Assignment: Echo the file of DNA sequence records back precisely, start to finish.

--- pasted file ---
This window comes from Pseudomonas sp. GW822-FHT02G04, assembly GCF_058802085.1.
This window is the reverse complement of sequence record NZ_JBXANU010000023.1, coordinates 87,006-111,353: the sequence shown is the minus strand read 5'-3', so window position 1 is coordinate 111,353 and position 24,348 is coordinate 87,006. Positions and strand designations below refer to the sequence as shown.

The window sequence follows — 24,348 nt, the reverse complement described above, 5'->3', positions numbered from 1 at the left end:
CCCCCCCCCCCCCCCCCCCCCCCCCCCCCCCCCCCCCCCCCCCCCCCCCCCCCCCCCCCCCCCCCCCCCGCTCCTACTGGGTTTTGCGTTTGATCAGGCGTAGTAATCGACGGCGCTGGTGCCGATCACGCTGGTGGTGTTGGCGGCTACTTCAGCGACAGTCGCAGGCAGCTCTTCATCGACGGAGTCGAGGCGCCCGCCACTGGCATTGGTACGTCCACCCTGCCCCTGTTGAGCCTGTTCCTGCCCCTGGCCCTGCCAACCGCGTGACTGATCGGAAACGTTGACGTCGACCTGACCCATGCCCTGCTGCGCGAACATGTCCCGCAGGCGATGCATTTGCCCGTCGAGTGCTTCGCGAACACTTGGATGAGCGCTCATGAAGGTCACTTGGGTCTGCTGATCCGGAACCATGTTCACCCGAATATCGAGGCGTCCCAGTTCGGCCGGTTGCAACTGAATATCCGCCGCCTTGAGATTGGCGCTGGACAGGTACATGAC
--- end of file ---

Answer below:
This window comes from Pseudomonas sp. GW822-FHT02G04, assembly GCF_058802085.1.
This window is the reverse complement of sequence record NZ_JBXANU010000023.1, coordinates 87,006-111,353: the sequence shown is the minus strand read 5'-3', so window position 1 is coordinate 111,353 and position 24,348 is coordinate 87,006. Positions and strand designations below refer to the sequence as shown.

The window sequence follows — 24,348 nt, the reverse complement described above, 5'->3', positions numbered from 1 at the left end:
CCCCCCCCCCCCCCCCCCCCCCCCCCCCCCCCCCCCCCCCCCCCCCCCCCCCCCCCCCCCCCCCCCCCCGCTCCTACTGGGTTTTGCGTTTGATCAGGCGTAGTAATCGACGGCGCTGGTGCCGATCACGCTGGTGGTGTTGGCGGCTACTTCAGCGACAGTCGCAGGCAGCTCTTCATCGACGGAGTCGAGGCGCCCGCCACTGGCATTGGTACGTCCACCCTGCCCCTGTTGAGCCTGTTCCTGCCCCTGGCCCTGCCAACCGCGTGACTGATCGGAAACGTTGACGTCGACCTGACCCATGCCCTGCTGCGCGAACATGTCCCGCAGGCGATGCATTTGCCCGTCGAGTGCTTCGCGAACACTTGGATGAGCGCTCATGAAGGTCACTTGGGTCTGCTGATCCGGAACCATGTTCACCCGAATATCGAGGCGTCCCAGTTCGGCCGGTTGCAACTGAATATCCGCCGCCTTGAGATTGGCGCTGGACAGGTACATGAC